Residual Certificates May Have Adverse Tax Consequences

The residual certificates will be the sole “residual interest” in each REMIC for federal income tax purposes. Holders of the residual certificates must report as ordinary income or loss the net income or the net loss of each REMIC whether or not any cash distributions are made to them. This allocation of income or loss may result in a zero or negative after-tax return. Under current law, a holder of a Class A-R Certificate must account separately for its interest in each REMIC and generally cannot offset income from one REMIC with losses from another REMIC. No cash distributions are expected to be made with respect to the residual certificates other than the distribution of their principal balance and interest on that balance. Due to their tax consequences, the residual certificates will be subject to restrictions on transfer that may affect their liquidity. In addition, the residual certificates may not be acquired by ERISA plans or similar governmental plans.

United States Military Operations May Increase Risk of Relief Act Shortfalls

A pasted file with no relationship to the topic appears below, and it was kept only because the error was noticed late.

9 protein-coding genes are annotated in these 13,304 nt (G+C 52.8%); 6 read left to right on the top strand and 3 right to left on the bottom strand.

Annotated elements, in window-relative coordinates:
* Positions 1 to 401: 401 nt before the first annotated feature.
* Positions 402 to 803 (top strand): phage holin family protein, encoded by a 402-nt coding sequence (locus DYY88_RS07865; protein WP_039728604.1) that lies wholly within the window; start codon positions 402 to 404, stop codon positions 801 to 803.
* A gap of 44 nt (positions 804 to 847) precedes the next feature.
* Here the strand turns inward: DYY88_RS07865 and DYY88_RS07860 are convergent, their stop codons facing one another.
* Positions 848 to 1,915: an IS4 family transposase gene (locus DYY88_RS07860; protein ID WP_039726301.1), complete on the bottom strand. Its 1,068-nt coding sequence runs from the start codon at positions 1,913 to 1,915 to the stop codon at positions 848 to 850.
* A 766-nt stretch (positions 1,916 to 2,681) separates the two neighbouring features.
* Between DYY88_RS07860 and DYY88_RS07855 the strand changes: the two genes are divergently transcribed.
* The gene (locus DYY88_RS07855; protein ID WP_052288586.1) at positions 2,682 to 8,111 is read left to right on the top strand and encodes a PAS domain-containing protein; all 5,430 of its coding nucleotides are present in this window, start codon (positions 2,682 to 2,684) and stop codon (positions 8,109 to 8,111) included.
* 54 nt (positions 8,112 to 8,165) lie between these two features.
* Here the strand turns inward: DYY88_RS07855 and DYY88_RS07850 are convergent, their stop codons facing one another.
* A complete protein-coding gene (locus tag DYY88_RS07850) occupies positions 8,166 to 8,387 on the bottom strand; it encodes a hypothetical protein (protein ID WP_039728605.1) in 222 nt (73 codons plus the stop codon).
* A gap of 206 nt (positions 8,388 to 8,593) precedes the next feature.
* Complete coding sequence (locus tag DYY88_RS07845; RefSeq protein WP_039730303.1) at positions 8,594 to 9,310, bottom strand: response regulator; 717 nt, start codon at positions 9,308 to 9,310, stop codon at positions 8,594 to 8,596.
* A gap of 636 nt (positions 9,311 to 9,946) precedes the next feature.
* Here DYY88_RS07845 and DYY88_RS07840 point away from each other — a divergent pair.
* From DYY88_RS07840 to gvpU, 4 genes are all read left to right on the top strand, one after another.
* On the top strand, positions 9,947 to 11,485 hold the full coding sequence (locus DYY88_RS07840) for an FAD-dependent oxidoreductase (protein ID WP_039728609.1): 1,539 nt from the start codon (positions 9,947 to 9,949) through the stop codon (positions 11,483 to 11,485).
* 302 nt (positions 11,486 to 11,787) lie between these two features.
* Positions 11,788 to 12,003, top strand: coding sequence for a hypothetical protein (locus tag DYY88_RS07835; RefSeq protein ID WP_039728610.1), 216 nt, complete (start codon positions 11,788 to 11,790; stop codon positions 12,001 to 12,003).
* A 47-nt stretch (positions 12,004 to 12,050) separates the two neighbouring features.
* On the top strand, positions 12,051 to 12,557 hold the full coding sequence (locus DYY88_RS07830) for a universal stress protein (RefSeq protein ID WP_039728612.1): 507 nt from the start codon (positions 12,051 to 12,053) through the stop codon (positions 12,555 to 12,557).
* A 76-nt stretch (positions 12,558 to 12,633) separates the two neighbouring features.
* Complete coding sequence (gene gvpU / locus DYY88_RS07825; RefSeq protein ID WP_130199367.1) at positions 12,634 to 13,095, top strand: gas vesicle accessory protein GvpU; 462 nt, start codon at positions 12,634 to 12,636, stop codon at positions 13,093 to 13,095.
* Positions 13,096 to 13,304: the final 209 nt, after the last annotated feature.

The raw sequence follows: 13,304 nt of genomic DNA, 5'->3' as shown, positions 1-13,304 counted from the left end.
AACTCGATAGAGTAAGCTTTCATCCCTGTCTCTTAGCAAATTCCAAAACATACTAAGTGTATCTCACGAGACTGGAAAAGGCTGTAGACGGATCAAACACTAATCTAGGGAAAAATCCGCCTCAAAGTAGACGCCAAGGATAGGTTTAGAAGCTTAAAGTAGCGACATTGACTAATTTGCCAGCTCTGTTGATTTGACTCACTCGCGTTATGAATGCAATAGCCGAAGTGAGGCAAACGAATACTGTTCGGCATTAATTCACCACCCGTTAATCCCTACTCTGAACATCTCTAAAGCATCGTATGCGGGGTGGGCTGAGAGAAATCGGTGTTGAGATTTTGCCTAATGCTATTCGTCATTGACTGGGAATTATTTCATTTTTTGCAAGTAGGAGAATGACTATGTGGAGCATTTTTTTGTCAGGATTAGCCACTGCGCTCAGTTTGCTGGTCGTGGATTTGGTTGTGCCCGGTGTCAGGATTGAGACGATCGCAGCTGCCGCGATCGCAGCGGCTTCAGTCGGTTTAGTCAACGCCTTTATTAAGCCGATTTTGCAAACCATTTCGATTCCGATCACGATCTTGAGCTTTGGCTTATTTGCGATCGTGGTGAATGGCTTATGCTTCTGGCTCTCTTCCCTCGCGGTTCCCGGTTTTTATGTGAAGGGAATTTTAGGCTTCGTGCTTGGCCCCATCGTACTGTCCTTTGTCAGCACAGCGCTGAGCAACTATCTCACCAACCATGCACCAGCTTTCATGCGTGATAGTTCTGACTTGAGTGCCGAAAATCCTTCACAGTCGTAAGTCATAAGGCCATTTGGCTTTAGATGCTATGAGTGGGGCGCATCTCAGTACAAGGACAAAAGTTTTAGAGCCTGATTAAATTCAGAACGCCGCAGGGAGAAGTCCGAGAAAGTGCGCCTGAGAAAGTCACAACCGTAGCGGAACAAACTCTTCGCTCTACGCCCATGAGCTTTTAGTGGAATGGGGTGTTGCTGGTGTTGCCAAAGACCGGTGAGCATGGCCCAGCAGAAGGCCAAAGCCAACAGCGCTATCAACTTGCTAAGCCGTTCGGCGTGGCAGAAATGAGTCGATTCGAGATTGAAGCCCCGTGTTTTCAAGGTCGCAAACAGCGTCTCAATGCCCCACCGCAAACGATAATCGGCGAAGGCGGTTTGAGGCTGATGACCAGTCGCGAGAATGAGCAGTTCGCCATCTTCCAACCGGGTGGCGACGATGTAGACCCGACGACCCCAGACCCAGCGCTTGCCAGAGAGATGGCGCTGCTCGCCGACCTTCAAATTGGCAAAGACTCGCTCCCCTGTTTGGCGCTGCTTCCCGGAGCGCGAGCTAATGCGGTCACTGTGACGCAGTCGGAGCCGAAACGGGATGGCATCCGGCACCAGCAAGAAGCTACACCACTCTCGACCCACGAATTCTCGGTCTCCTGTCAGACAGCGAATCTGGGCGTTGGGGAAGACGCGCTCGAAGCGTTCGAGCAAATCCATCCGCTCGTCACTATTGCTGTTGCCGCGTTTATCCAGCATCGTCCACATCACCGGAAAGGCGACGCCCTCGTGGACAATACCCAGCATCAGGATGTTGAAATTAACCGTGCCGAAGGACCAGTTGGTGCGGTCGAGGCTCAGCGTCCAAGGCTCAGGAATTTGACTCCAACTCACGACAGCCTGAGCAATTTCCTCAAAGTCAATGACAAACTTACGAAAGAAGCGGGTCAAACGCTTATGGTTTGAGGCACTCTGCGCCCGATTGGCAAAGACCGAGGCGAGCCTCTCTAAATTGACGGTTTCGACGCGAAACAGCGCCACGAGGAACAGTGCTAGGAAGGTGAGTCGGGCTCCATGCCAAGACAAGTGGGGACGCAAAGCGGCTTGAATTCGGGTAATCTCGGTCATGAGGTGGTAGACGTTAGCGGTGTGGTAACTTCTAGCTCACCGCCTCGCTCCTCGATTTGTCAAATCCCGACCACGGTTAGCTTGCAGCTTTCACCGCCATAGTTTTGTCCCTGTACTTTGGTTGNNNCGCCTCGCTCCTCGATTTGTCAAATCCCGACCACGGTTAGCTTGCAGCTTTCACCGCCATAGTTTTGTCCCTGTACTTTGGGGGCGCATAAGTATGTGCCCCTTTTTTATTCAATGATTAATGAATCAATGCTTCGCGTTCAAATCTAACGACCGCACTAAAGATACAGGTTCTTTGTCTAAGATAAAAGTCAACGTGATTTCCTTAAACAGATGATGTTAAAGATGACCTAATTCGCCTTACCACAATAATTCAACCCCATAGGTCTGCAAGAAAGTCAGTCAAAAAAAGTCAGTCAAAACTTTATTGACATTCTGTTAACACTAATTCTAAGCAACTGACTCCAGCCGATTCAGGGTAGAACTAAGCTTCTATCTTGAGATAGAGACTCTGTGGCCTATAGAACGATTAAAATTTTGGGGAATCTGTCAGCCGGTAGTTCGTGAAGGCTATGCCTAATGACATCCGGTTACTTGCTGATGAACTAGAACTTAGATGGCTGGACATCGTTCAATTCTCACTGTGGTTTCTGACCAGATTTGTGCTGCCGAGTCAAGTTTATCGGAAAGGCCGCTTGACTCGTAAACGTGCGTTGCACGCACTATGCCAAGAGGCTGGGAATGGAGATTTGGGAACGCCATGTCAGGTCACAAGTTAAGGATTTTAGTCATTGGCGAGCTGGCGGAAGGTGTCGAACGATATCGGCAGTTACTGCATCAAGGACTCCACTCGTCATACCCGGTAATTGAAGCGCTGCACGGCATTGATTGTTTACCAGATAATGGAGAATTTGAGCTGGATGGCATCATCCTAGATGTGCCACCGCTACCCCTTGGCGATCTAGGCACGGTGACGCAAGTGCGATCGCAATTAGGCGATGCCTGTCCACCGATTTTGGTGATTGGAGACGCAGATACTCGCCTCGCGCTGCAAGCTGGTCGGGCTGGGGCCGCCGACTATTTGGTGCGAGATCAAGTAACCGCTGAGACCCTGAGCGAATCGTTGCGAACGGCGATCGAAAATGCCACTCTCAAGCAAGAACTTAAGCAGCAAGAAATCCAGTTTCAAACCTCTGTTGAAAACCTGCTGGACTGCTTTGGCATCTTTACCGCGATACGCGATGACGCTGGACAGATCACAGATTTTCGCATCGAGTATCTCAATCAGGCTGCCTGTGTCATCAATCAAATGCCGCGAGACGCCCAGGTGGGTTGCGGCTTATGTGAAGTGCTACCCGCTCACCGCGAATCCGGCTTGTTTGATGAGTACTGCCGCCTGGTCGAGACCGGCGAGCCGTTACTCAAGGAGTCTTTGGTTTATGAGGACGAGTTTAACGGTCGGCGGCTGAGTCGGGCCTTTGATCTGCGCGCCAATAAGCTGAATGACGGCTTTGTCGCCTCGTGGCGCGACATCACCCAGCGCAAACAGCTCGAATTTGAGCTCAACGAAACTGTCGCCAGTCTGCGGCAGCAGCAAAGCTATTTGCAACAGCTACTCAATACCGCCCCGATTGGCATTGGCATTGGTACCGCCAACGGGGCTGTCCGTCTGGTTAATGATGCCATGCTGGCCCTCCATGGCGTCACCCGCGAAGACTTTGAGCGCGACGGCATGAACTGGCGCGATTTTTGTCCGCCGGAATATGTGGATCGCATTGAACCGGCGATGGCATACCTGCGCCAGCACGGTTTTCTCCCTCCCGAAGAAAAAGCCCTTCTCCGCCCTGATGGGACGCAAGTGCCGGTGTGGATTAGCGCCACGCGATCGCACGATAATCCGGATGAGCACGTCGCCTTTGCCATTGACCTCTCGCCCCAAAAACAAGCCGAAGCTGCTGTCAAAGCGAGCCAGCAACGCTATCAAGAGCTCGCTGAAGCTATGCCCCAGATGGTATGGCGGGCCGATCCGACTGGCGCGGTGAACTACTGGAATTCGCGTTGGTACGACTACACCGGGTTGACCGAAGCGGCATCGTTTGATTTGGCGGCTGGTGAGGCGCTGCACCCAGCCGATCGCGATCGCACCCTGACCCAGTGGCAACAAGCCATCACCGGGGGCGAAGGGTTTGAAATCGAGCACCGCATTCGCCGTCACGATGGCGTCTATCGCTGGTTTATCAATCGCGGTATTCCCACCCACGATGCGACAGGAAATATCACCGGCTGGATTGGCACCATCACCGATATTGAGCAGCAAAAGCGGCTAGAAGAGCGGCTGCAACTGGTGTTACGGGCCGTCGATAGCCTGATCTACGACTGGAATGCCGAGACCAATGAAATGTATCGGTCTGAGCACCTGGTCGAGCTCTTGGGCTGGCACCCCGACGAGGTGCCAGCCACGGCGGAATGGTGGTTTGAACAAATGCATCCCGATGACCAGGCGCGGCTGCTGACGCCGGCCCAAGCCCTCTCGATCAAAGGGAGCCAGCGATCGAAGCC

As a result of military operations in Afghanistan and Iraq, the United States has placed a substantial number of armed forces reservists and members of the National Guard on active duty status. It is possible that the number of reservists and members of the National Guard placed on active duty status may remain at high levels for an extended time. To the extent that a member of the military, or a member of the armed forces reserves or National Guard who is called to active duty, is a mortgagor of a mortgage loan in the trust, the interest rate limitation of the Servicemembers Civil Relief Act, as it may be amended from time to time, or any comparable state legislation will apply. This may result in interest shortfalls on the mortgage loans, which will be borne by all interest-bearing classes of certificates as described herein under “Description of the Certificates—Interest.” The depositor has not taken any action to determine whether any of the mortgage loans would be affected by such interest rate limitation. See “Description of the Certificates — Interest” herein and “Certain Legal Aspects of the Mortgage Loans — Servicemembers Civil Relief Act and Similar Laws” in the prospectus.

Proposed Bankruptcy Amendments May Delay or Reduce Collections on Mortgage Loans